|Birth: ||Mar. 18, 1907|
|Death: ||Jan. 23, 2007|
Blanche L. Taylor
March 18, 1907 - January 23, 2007
Blanche L. Taylor Riggs, age 99, a resident of Cameron Park, CA, after an inspiring struggle against the inevitable, passed away in her sleep at the Kaiser Permanente Medical Center in Roseville, CA.
Blanche was born in Gilroy, CA, the daughter of Walter L. Taylor and Nancy Ann Howard.
Blanche was preceded in death by her son, Edward W. Leippe; her first husband, Herbert M. Leippe whom she married in 1925; her second husband Woodrow W. Riggs, whom she married in 1969; and by her parents and all of her brothers and sisters.
She is survived by her children; Harry M.Leippe and wife Nancy of Las Vegas, NM; Barbara Mello of Hanford, CA; Herbert L. Leippe and wife Mary Ann of Aptos, CA; Gail Kendall of Yerington, NV; and David L. Leippe and wife Deborah Cashatt of Cameron Park, CA. She is also survived by 15 grandchildren; 16 great-grandchildren; 11 great-great-grandchildren; and several cousins, nieces and nephews.
With inexhaustible energy and courage, she mothered and protected her growing family through the hopeless poverty and endless years of the Great Depression. She and her husband Herbert, who was employed by the Coast Counties Gas and Electric, moved to Watsonville,CA in 1932. Soon they discovered and purchased one of the many small bankrupt apple farms to be found among the fertile valleys and dark redwood forests of Santa Cruz County, CA.
From meagre resources, she created a warm and secure home, where the traditional labors and rituals of family life were kept. Wood cut from adjacent forests stoked the kitchen stove used for cooking, heating water and the clothing irons. Water streamed from a nearby natural spring. A generation of laundry was done on a wood scrubbing board. Dresses, shirts, under garments and other clothing flowed from her treadle sewing machine. A Spreckles Sugar logo often graced the bottoms of her boys' underwear. By the light of kerosene lamps and lanterns, countless hours of crocheting and embroidering were done while supervising school homework.
Blanche always cultivated a large garden from which came an abundance of vegetables and fruits for her steady cycle of meals. She loved to roam in the jungle of her tomato plants with salt shaker in hand.
During the annual harvest season, using wood fires and tubs of scalding hot water, she canned at least 2,000 jars of fruits, vegetables, jellies and meats. From the orchard came apples, peaches and quinces; from the neighbors came pears, apricots, cherries, strawberries, and plums; from the grassy pastures came wild black berries; and from Bossy came milk, cream and butter.
From her busy kitchen emerged the quintessence of baked bread, fry bread, biscuits, to-die-for beans, pastas, enchiladas, checker board and whipped cream cakes, pies with out end, cookies, candy, ice cream, cinnamon rolls, fruitcakes and steam puddings. The aroma of baking bread summoned every one to her kitchen, where we were rewarded with a great slice of hot bread slathered with her fresh butter and crab apple jelly. The joy of eating climaxed during the Christmas season. Within the magical world of her Christmas tree were found more of her kitchen miracles.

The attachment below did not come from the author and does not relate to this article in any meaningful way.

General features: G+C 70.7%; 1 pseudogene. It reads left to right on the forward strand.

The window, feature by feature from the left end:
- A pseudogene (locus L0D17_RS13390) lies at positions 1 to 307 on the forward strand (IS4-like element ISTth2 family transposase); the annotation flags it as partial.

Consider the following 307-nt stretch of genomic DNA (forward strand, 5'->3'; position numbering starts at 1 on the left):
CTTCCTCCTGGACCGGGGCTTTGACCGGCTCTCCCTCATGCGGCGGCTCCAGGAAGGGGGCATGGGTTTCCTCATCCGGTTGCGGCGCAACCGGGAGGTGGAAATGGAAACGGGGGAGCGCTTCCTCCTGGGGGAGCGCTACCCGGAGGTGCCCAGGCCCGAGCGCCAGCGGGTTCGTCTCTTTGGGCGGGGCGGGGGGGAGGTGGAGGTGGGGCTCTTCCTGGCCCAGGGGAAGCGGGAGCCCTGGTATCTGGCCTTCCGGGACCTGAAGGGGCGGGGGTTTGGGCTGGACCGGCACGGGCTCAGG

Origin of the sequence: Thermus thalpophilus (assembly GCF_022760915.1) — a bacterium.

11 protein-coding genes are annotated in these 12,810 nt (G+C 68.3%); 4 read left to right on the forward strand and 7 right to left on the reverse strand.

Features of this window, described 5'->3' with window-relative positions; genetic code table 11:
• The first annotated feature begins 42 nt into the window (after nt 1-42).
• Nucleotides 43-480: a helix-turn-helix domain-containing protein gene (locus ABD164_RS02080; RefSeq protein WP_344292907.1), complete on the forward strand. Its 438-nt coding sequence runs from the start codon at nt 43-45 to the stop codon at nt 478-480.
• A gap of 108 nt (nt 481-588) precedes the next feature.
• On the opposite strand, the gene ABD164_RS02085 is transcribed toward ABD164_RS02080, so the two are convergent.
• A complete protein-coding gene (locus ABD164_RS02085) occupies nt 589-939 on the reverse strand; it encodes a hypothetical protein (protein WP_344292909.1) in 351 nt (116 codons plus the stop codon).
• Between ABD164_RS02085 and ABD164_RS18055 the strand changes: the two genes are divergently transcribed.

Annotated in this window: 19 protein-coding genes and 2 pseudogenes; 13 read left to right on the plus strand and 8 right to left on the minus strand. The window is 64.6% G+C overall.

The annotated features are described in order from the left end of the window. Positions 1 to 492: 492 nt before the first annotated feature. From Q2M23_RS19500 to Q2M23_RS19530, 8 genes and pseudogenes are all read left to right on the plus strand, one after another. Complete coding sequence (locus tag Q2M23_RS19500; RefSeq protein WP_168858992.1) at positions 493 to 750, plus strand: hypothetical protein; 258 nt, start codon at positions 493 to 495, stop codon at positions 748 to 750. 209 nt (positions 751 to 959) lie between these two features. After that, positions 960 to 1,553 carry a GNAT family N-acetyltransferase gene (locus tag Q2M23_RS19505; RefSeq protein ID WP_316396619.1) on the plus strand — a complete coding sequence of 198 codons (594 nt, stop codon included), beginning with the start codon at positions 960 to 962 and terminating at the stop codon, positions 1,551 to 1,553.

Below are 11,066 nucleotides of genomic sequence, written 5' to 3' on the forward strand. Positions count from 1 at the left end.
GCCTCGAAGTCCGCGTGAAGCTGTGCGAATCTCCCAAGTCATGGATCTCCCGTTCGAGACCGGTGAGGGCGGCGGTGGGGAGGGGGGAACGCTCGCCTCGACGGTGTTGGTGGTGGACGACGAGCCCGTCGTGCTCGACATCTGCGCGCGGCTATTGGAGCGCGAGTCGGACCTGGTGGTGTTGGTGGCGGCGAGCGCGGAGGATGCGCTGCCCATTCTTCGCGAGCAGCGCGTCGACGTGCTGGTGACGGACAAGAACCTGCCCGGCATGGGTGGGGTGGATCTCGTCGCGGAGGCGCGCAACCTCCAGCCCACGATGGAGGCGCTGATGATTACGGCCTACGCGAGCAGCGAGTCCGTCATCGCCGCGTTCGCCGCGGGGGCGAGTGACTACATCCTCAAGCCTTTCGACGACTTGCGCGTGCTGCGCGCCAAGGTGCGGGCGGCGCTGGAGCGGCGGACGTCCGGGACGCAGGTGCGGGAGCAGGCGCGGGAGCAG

Because her husband Herbert was employed full-time, Blanche was often the real manager of the entire farm. She could hoist the 200 bushel boxes of apples needed to load the truck when it arrived at an untimely moment. Problems of all kinds were often vaporized by her ingenious application of primary English.
She served two terms as a trustee of the Fruitvale Elementary School District. She reigned for many years as the Shuffle Board Queen of the Pacific Coast. Woe unto all who challenged her at cribbage.
She was born four years after the Wright brothers historic flight in 1903. In 1995, a trip to Hong Kong aboard a 747 was her Christmas gift from Dave and Deb. Blanche was an honorary veteran of several great wars. During WWI she was busy in the "Knittin for Britain" sewing groups.
During WWII, her fruitcakes and cookies relentlessly pursued her eldest son Harry all the way to Admiral Halsey's Third Fleet in the far Pacific. Her youngest brother, Vernon Taylor, was killed during the reconquest of the Philippines. As a pilot in the war in Vietnam, her youngest son David received his share of cookies and fruit cakes - genuine weapons of mass destruction.
The love, care and common sense of our oldest generation of women guide and inspire us in the great challenges and struggles of life. Our irreplaceable Blanche will be remembered for as long as we live.
During her later years, Blanche realized the blessings of her large family. She enjoyed care and comfort provided by the families and homes of Gail, Barbara and especially the unique contributions of Dave and Deb.
Her final resting place will be with her husband Woody in the veteran's section of St. Mary's Cemetery in Sacramento, CA. Services provided by: Family.
Walter L. Taylor (1881 - 1966)
Nancy Ann Howard Taylor (1889 - 1982)
Woodrow Wilson Riggs (1917 - 1979)*
Vernon W Taylor (____ - 1946)*
Blanche L. Taylor Riggs (1907 - 2007)
Mabel A Taylor Ross (1908 - 1971)*
Dallzel L. Taylor (1910 - 1968)*
Leonard Taylor (1917 - 1970)*
Vera Ruby Taylor Bourassa (1919 - 2004)*
Saint Marys Catholic Cemetery and Mausoleum
Created by: Candice xo
Record added: Feb 16, 2007
Find A Grave Memorial# 17956539